How to Read a Book 1

Words&Phrases

1.Tuition

I am more familiar with the regular  meaning of this word—the amount of money that you have to pay for being taught particular subjects, especially in a university, college, or private school. This word also has a meaning as teaching or instruction, which means if you are given tuition in a particular subject, you are taught about that subject. For instance, the courses will give the beginner personal tuition in all types of outdoor photography.

2.Sheer

As an adjective, sheer has three meanings. The most commonly seen one is perpendicular or nearly so; nevertheless, in the sentence “A great many pupils do poorly in high school because of sheer ineptitude in getting meaning from the printed page," it means nothing other than. In other words,  sheer can be used to emphasize that a state or situation is complete and does not involve or is not mixed with anything else, which is similar to words like utter or complete. The third meaning is very thin, mostly used to describe fabric.

3.Tracts

The only meaning I could think of for this word was the system of organs and tubes in an animal's or person's body. In fact, it has two more meanings as a noun. The first is an area of indefinite extent, typically a large one(e.g. a vast tract of land is ready for development); the second is a short treatise in pamphlet form, typically on a religious subject(e.g. she produced a feminist tract, `Comments on Birth-Control', in 1930).

4.Entail

This is a new word for me. In the sentence,“What does active reading entail?”,it means involving something as a necessary or inevitable part (if one thing entails another, it involves it or causes it). This sentence can be paraphrased as “What does active reading mean?” but it utterly loses the power of rhetoric.

5.To some degree

Though I have known this phrase since high school, I tend to use it more frequently in the front of a sentence, which makes my sentence seem written by a nonnative speaker. On the other hand, By using this phrase as a parenthesis, the sentence will be very much elevated as you can tell from this citation: “Since reading of any sort is an activity, all reading must to some degree be active”.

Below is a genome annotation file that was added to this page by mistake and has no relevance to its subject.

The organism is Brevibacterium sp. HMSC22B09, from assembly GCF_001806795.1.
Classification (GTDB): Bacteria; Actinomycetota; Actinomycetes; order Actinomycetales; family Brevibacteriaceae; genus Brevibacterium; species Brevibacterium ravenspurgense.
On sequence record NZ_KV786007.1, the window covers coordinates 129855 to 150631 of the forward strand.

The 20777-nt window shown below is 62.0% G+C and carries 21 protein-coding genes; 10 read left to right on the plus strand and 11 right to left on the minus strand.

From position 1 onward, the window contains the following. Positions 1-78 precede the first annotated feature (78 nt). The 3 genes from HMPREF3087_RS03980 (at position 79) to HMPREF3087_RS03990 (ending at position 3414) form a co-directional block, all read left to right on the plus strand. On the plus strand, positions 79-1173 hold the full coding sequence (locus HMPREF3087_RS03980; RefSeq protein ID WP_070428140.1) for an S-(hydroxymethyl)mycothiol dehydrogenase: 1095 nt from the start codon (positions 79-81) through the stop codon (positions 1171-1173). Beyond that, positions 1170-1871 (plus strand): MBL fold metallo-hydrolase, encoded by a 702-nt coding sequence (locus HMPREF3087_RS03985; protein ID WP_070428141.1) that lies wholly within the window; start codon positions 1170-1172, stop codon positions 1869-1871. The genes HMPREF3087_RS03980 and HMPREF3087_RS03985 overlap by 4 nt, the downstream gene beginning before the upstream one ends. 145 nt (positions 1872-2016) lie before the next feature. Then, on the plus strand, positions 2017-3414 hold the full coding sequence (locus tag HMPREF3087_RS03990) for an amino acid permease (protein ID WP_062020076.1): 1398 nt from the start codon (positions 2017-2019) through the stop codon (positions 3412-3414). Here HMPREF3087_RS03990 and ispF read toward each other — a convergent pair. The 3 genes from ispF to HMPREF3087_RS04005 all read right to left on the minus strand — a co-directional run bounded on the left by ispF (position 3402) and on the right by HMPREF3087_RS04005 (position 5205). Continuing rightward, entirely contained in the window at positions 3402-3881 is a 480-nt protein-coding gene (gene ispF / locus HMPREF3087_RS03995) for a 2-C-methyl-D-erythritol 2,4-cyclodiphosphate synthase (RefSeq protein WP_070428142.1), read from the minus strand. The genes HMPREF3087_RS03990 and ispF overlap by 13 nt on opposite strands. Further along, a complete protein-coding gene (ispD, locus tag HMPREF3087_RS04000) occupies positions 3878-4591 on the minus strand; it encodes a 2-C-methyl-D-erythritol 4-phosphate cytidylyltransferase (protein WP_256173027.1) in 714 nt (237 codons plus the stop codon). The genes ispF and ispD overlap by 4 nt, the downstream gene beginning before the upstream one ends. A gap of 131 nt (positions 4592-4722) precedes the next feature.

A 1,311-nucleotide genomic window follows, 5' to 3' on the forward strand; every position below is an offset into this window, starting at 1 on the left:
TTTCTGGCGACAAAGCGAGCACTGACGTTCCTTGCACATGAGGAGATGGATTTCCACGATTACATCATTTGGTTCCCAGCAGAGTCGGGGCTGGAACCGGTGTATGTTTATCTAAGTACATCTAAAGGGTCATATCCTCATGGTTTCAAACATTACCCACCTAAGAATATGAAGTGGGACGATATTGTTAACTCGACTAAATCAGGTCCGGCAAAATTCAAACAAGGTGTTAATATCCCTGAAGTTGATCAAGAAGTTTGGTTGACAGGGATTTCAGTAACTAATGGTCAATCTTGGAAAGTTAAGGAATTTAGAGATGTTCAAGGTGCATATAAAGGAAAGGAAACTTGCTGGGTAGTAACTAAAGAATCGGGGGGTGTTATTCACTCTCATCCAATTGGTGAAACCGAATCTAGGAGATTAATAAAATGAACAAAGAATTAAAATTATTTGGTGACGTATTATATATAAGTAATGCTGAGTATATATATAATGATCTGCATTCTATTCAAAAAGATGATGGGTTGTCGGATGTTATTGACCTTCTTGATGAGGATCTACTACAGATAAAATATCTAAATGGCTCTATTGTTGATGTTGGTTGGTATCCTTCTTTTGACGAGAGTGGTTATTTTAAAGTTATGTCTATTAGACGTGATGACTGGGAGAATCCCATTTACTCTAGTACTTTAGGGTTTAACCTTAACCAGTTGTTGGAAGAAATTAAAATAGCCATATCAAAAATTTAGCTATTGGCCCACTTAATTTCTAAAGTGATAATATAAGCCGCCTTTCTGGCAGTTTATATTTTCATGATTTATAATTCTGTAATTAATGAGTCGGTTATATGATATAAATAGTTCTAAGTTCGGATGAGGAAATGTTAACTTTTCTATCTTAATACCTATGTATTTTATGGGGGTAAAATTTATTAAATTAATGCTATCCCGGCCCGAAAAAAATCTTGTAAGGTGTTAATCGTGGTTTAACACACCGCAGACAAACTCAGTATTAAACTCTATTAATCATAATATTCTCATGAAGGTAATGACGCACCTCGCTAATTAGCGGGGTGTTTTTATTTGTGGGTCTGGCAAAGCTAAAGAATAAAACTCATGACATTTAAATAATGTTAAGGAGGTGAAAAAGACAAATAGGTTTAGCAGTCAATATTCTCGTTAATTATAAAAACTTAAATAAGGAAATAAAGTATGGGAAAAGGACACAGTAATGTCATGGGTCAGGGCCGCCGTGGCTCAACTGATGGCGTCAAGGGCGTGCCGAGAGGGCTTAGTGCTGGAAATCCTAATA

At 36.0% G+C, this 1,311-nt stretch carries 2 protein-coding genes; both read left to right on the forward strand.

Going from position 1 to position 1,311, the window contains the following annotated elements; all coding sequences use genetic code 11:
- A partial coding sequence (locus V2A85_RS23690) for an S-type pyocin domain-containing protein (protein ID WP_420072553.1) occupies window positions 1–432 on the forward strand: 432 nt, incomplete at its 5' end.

Summary

1.The mistake here is to suppose that receiving communication is like receiving a blow or a legacy or a judgment from the court. On the contrary, the reader or listener is much more like the catcher in a game of baseball.

2.We can take this analogy a step further. The art of catching is the skill of catching every kind of pitch—fast balls and curves, changeups and knucklers. Similarly, the art of reading is the skill of catching every sort of communication as well as possible.”

Reflection

The core concept of the first chapter is “active reading”. To be honest, it never occurred to me that reading should be a process of active choosing. By choosing, it not only means subject picking but also means treating different parts of a book differently. Most of my reading experiences, so far, have been quite pleasant, which would be reading for entertainment by the author’s words, because I seldom read books that are out of my comfort zone. I believe what the author presents us here is a way to read books that are not that enjoyable, books that entail more critical thinking and logical reasoning. As the citation shown in my summary, we readers should picture ourselves as a ball catcher when we read. A catcher does not have to run all over the cord to catch that score-winning ball. He just needs to focus on the strategies to catch different kinds of pitch—fast balls and curves, changeups and knucklers. The rest three main points of first chapter, “The Goals of Reading: Reading for Information and Reading for Understanding”; “Reading as Learning: The Difference Between Learning by Instruction and Learning by Discovery”; “Present and Absent Teachers” are all based on the notion of active reading. No words can express this idea better than the famous quote from Francis Bacon  “Some books are to be tasted, others to be swallowed, and some few to be chewed and digested”. The ability of active reading is a skill of distinguishing these three different reading needs.

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